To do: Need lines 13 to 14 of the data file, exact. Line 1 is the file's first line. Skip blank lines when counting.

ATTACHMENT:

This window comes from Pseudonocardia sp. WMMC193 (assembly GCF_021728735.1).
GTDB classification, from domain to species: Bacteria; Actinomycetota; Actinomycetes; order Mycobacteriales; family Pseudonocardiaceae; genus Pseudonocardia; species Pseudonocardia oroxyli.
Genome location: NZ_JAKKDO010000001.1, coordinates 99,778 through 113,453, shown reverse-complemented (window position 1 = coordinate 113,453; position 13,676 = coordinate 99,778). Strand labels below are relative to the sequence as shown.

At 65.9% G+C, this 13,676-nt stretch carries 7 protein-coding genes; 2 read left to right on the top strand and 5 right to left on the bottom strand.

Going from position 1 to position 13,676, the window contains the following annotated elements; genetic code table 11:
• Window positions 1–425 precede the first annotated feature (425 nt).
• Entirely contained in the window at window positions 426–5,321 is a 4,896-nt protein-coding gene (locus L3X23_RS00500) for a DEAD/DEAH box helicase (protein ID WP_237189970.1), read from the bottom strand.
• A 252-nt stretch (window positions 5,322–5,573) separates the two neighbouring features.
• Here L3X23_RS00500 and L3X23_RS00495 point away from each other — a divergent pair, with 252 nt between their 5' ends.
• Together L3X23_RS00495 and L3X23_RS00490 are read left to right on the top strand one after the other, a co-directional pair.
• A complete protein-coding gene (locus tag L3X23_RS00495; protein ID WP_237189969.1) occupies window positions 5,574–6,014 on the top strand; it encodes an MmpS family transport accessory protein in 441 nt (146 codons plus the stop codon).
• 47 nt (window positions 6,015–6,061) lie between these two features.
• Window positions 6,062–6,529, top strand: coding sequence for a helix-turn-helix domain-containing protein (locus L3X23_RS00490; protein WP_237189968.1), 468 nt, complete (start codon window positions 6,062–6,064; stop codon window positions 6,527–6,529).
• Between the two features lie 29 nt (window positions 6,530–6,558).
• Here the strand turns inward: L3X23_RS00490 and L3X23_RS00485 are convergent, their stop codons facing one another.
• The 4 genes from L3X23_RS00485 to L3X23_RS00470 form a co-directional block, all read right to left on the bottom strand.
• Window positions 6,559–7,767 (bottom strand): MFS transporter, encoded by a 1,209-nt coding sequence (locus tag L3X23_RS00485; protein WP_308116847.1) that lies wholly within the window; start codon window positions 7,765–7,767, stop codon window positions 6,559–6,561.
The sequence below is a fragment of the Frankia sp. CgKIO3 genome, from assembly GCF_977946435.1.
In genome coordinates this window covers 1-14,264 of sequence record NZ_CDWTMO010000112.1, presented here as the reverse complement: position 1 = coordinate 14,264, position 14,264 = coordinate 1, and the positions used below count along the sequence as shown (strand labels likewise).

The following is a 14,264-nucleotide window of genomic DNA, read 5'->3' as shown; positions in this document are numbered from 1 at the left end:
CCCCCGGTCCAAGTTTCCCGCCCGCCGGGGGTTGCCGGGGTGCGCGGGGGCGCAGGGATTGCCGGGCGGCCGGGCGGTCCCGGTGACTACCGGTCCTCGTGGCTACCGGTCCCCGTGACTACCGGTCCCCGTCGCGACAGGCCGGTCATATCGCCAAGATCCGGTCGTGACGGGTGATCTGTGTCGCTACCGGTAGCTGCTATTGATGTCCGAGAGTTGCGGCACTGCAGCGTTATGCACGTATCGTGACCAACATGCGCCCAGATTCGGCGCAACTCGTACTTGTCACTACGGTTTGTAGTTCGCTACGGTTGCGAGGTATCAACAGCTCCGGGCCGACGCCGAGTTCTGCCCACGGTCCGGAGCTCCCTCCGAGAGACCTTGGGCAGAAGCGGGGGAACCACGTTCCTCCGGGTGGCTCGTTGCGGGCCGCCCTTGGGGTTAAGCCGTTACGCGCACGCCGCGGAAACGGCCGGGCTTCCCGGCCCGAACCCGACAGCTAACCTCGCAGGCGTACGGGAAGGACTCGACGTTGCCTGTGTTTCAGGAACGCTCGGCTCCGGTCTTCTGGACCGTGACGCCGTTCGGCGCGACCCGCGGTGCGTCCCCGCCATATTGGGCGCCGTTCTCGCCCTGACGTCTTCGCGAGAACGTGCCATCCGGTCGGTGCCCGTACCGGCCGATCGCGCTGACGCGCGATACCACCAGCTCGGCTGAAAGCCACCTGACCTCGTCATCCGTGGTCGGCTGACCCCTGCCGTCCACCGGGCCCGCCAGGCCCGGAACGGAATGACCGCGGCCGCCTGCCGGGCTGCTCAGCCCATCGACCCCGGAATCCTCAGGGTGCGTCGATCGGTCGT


• Window positions 6,062–6,529, top strand: coding sequence for a helix-turn-helix domain-containing protein (locus L3X23_RS00490; protein WP_237189968.1), 468 nt, complete (start codon window positions 6,062–6,064; stop codon window positions 6,527–6,529).
• Between the two features lie 29 nt (window positions 6,530–6,558).